When the first quote came in for a photographer and it was three times more than what we had budgeted for, I started to panic. Had our dreams of a relaxed, fun Jewish wedding on a budget been just that…a dream? Was it possible to have what we wanted within the constraints of our budget? I started to doubt the whole process and realised that we were now going to have to go down another route in our quest to find the vendors that would be able to create the wedding we wanted.
Rather than using vendors I had heard of from other Jewish weddings I took a different approach to my search. Using a range of wedding blogs and ‘real wedding’ write ups I collated a list of vendors that people had used and loved. Vendors who hadn’t worked on a Jewish wedding but had had the style of wedding we were hoping to have.
Choosing a photographer without Jewish wedding experience
Photographs to me tell a story and should capture emotion and people in the moment. For my wedding photographs it was so important that this was the case. I was recommended Razia Jukes by my Mother in Law-to-be who had been at a wedding she was photographing. She said that she was really relaxed and the photos she had been beautiful — this all sounded perfect to me! I soon discovered that Razia features on loads of the blogs I read and I was able to see a big range of her photographs — which were exactly what I was looking for. They told a story with such emotion and love I had pretty much made up my mind before even meeting her!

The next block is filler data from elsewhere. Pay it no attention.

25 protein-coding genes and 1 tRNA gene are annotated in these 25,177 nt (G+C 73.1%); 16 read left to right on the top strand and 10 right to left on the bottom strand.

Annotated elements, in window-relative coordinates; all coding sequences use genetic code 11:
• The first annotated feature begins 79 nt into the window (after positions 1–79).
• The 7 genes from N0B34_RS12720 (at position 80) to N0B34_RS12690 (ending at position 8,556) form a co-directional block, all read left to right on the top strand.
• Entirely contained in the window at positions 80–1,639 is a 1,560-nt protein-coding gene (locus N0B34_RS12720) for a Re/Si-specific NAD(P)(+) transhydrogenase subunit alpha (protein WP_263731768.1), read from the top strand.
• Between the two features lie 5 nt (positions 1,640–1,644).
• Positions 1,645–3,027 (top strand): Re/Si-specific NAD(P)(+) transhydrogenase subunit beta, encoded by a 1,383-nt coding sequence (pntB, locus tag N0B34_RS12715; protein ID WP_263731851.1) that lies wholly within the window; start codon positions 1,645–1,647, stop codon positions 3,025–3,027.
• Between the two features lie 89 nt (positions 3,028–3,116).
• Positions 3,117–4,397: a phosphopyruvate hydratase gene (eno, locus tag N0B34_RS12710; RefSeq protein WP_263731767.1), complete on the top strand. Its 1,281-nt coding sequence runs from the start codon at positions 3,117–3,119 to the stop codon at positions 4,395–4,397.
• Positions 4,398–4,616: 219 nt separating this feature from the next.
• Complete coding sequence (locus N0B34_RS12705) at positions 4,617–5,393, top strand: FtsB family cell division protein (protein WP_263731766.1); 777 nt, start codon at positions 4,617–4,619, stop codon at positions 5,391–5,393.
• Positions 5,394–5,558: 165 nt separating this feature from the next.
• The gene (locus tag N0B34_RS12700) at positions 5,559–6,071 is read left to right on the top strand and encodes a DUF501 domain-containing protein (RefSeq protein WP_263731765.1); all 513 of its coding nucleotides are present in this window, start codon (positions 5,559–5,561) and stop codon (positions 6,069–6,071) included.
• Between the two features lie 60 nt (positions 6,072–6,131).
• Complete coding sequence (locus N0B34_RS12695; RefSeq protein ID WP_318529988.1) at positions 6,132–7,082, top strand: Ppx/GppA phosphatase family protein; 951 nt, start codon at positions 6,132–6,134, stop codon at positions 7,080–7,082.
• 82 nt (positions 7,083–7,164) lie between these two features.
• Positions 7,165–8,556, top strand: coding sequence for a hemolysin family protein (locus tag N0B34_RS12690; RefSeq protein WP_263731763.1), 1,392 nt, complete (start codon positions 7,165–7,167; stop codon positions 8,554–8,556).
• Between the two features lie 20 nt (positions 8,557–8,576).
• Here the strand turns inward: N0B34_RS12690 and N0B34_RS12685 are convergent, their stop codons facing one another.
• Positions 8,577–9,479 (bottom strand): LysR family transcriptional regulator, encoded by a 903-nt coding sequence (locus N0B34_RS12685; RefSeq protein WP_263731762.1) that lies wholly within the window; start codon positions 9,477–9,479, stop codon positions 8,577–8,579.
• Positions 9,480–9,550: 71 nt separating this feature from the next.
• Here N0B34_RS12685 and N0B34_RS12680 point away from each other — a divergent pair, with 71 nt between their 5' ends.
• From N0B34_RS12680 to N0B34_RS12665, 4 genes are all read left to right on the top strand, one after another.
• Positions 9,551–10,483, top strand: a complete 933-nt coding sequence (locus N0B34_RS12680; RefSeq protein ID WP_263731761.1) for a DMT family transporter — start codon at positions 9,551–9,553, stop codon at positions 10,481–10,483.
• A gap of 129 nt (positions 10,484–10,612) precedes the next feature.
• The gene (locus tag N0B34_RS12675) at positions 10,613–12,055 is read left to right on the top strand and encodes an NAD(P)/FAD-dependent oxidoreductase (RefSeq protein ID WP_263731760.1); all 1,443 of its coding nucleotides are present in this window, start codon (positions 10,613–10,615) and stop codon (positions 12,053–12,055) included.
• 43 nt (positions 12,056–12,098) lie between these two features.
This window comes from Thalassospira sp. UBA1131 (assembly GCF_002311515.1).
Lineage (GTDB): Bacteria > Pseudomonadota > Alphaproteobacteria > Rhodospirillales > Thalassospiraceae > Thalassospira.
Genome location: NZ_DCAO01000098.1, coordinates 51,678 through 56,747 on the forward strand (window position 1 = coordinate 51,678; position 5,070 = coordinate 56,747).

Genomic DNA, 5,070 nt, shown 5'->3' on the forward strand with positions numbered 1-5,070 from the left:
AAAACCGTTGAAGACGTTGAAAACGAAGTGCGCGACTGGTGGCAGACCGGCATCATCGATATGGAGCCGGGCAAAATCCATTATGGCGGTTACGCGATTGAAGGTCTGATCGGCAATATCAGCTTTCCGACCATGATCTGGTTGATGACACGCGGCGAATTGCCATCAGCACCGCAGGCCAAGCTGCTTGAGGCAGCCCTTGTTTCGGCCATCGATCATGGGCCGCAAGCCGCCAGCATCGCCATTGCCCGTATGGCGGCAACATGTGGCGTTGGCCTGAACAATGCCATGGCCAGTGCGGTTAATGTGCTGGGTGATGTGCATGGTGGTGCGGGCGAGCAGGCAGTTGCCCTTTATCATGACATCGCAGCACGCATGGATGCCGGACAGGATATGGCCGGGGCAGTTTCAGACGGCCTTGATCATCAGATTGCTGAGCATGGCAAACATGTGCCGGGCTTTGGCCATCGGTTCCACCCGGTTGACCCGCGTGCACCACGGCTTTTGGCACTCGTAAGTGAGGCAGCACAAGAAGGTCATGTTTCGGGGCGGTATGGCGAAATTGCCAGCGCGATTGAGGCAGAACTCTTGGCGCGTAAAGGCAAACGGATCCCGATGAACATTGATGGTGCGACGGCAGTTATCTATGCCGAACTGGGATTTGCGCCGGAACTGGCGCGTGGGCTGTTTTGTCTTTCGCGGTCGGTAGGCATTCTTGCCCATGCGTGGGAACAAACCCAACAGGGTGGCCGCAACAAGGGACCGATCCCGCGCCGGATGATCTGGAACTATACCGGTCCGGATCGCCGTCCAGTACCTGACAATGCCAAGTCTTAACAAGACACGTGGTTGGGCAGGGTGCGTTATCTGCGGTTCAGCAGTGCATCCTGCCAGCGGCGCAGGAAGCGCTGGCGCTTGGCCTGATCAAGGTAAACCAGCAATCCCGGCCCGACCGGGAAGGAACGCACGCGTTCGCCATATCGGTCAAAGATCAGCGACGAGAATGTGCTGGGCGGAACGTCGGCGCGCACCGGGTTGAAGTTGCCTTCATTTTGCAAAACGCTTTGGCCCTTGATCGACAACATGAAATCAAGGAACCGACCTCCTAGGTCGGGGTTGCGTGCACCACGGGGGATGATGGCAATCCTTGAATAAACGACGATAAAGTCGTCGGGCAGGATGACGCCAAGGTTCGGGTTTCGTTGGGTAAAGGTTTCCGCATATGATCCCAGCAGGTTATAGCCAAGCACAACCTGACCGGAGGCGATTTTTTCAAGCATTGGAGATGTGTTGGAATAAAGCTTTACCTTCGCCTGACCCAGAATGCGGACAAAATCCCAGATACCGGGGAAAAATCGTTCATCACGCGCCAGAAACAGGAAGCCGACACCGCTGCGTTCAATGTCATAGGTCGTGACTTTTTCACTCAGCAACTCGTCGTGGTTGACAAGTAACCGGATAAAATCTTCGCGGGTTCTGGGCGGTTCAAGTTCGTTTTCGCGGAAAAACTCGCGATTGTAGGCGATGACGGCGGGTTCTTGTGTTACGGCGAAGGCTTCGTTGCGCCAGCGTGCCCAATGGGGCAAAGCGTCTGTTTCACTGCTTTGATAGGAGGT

Razia has never photographed a Jewish wedding and at first this did worry me. At a Jewish wedding there are those key moments you know you want included: The badeken, the breaking of the glass, up on chairs for the Hora; and for most people knowing that the photographer knows when these moments will happen is a reassurance people want on their wedding day. But hey, I love a challenge and when we went to meet Razia I realised that it wouldn’t be a problem. We spent a lot of the meeting talking in detail about the ceremony sharing and how the day would run. Her enthusiasm about the different components and their meaning was really reassuring and also made me even more excited about our wedding!
For Razia it isn’t ‘just another Jewish wedding’ and that makes it more special for me. I can’t wait for her to be a part of our day and to see the pictures she takes for us!
Choosing a wedding venue that has never hosted a Jewish wedding
This kind of set the ball rolling for Gid and I in our vendor search. After that initial panic we soon realised that with a bit more research, and a willingness to take risks, we could find the vendors we wanted that fitted with our theme, that were in budget and were a high quality.
I feel like now is a good time to mention that our venue, Lillibrooke Manor, has also never hosted a Jewish wedding and again they seem genuinely thrilled to be arranging what they see as a new venture for them into the world of Jewish weddings. Initially they had some ideas of how we could set up our ceremony to fit everyone into the space. The ideas were focused on getting in the most amount of people rather than creating the atmosphere we were looking for. When I sat down and went through the ceremony with them they came up with a completely unique idea that we hadn’t thought of before.
They had taken from my description the importance of everyone being involved in the ceremony and that it was about being able to see what was going on just as much as being able to hear what was going on. I am so excited to bring together our vison for the wedding in the most beautiful venue. I know it is going to be incredibly magical and the venue have been really flexible and open to all of our ideas in order to bring together our Jewish wedding with the quirky, rustic barn feel that we want to achieve.